The centenary of writer Leland Bardwell’s birth in 1922 provides an opportunity to reassess the importance of a prominent and significant voice in Irish poetry. From a turbulent and restless life lived often on the economic and social margins of the Ireland of the time, her poetic perspective came at a cutting angle, and it is as sharp today as it was when she was writing. Her five collections are here alongside a further ninety-four poems from her papers and poetry journals. Of the five published collections included, at least two, The Mad Cyclist, and The Fly and the Bedbug, are now vanishingly rare.
In this volume the reader can at last enjoy the full range and evolution of her work: discerning her steady progress from the younger writer, who had assimilated the classics, continental surrealism, and the American Beat generation, towards a terser, introspective poetry gathering searing insights into life in all its phases.
Bardwell’s voice speaks against entrenched power wherever it is found, and mines deeply the human experience in fresh and adventurous poetic forms; in the words of Jean Dunne, the “work is revolutionary. Its power derives in large measure from the combination of the real and the surreal; the outer shell and the inner workings of the human psyche.”
Born in India, to Mary (née Collis) and William Patrick Hone (known as Pat), Leland Bardwell grew up in Leixlip, County Kildare. She was educated at Alexandra School and later at the University of London. Living at times in Paris, London, Scotland, Kilkenny, Dublin and Monaghan, she settled in Sligo in 1991.
From adolescence until the 1970s her life was turbulent, she immersed herself in literary and artistic circles in Soho, London, and Dublin, befriending such figures as Robert MacBryde and Robert Colquhuon, Patrick Kavanagh, and in Dublin, John Jordan, Eiléan Ní Chuilleanáin, Macdara Woods, Pearse Hutchinson, Michael Hartnett, James Liddy, Hayden Murphy, Paul Durcan, Neil Jordan and many others involved in poetry, prose and theatre.
Embracing a very unconventional approach to life, she had seven children by a number of different men. She married once, to Michael Bardwell. She brought to her poetry, plays and prose a clear and unsentimental empathy for those marginalised by their gender, poverty, lack of education or emotional injuries, and the work was informed by the life without being self-regarding.
As well as the five collections of poetry included in this volume, she published five novels, a book of short stories, a memoir, and had four stage plays and a number of radio plays produced. Unpublished work includes more stories and a novella, published in 2022 by Doire Press, six other plays never produced, a TV film adaptation, a feature film script based on the hiring fairs, and a libretto written for Siobhán Cleary’s opera, Jack Ashore.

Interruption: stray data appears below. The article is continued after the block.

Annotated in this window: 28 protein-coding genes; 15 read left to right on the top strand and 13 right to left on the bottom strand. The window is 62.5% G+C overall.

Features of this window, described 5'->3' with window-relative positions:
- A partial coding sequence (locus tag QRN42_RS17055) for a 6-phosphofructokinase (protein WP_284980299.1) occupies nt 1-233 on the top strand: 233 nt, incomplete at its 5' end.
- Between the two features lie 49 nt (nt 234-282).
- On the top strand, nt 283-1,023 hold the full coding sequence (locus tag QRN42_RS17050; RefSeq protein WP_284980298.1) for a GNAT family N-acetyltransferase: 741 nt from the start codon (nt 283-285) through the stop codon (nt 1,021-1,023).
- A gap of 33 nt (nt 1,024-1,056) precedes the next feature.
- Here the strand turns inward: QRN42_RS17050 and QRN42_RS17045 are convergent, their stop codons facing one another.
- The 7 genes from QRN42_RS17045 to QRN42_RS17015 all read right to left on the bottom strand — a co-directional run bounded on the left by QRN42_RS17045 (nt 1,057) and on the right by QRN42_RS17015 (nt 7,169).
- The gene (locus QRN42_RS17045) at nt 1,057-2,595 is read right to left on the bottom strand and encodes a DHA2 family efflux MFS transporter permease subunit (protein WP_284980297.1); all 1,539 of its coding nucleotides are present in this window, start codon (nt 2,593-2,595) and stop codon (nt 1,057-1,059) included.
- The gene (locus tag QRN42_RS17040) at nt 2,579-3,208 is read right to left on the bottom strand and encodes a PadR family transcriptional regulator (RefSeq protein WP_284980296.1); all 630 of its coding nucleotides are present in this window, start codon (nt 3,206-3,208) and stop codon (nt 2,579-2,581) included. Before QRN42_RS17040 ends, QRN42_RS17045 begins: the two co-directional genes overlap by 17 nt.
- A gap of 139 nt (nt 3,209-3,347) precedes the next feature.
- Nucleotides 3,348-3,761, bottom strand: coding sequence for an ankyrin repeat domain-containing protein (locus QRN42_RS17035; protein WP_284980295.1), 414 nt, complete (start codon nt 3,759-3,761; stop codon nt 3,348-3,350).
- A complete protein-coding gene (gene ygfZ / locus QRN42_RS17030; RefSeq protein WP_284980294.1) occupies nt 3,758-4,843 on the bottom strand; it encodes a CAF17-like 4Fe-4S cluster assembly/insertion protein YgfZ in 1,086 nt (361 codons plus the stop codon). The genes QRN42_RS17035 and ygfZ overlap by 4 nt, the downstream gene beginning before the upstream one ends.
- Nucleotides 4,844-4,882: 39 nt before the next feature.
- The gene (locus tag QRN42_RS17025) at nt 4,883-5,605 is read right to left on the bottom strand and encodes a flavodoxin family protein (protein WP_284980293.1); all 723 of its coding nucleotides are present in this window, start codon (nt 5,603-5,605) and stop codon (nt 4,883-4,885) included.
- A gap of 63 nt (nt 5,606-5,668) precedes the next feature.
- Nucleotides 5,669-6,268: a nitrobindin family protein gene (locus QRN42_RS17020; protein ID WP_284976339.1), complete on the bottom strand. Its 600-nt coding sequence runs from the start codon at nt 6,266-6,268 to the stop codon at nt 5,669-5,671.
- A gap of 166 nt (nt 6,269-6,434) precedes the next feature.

Her prose and poetry was translated into German, Polish, Spanish, French, Albanian and Turkish.
Leland Bardwell was active in publishing: a co-founder of Cyphers, one of the longest running poetry magazines in the world, she also was a member of the Irish Writers’ Co-operative in the mid 1970s, and was centrally involved in the Scríobh Literary Festival in the 1990s-2000s. She was a founding member of Aosdána, Ireland’s state-sponsored academy for creative artists.
for Jacqueline Bardwell
The trouble is I miss the short sea
in an alcove of rock or the wider
more impelling stretch of the Atlantic
I seem to be paralysed between two Drumlins
and the trees against the pewter clouds
unnerve me as though to say “I know your number”.
Still at the moment, all is well
and when the time is right
I shall go—there are other places
somewhere with a Russian wind talking down the chimney
and the Black Sea breaking wilfully
beyond the reaches of Chekhov’s garden.
A Single Rose
I have willed my body to the furthering of science.
Although I’ll not be there
to chronicle my findings
I can imagine all the students
poring over me:
“My God, is that a liver?
And those brown cauliflowers are lungs?”
“Yes, sir, a fine example of how not to live.”
“And what about the brain?”
“Alas the brain. I doubt if this poor sample
ever had one.” As with his forceps
he extracts a single rose.
A dog should die outside, the others said
but I had taken her
scrunched up in my arms,
hidden her in the shed.
We lay together in a shroud of hay
holding death aside
like the curtain in a theatre.
But then it came: the blood.
It spurted from her mouth,
spurted on the flagstones
like a string of beads.
What follows obliterates,
with each new loss,
that accident of grief.
But how can one forget what was one’s
first. First anything, first love,
first loss, first kiss.
Sally Anne, Sally Anne
thin as a tooth pick, Sally Anne
teased she was and ran from a will o’ the wisp
and married a man with a book of cheques.
Sally Anne, Sally Anne
looked back once (that was her downfall)
she was so far away from her feet
like Alice in Wonderland.
Then they buried Sally Anne
in a coffin as black as a bowler hat
but long before the lid was dust
she’d wormed her way out.
Sally Anne, Sally Anne
has no plan now—she wings on a jigsaw
she lies flat on a mat on the floor
of an unmade bargain.
Sally Anne, is a lazy broad
she says she’s trying to find the other piece
of sky that was lost like a trick
but that’s a lie.
What will they do with Sally Anne?
Some people think she’s thick
others say she’s a thief and a cheat
but she’s on nobody’s conscience which is a relief.
Poems Copyright © The Estate of Leland Bardwell, 2022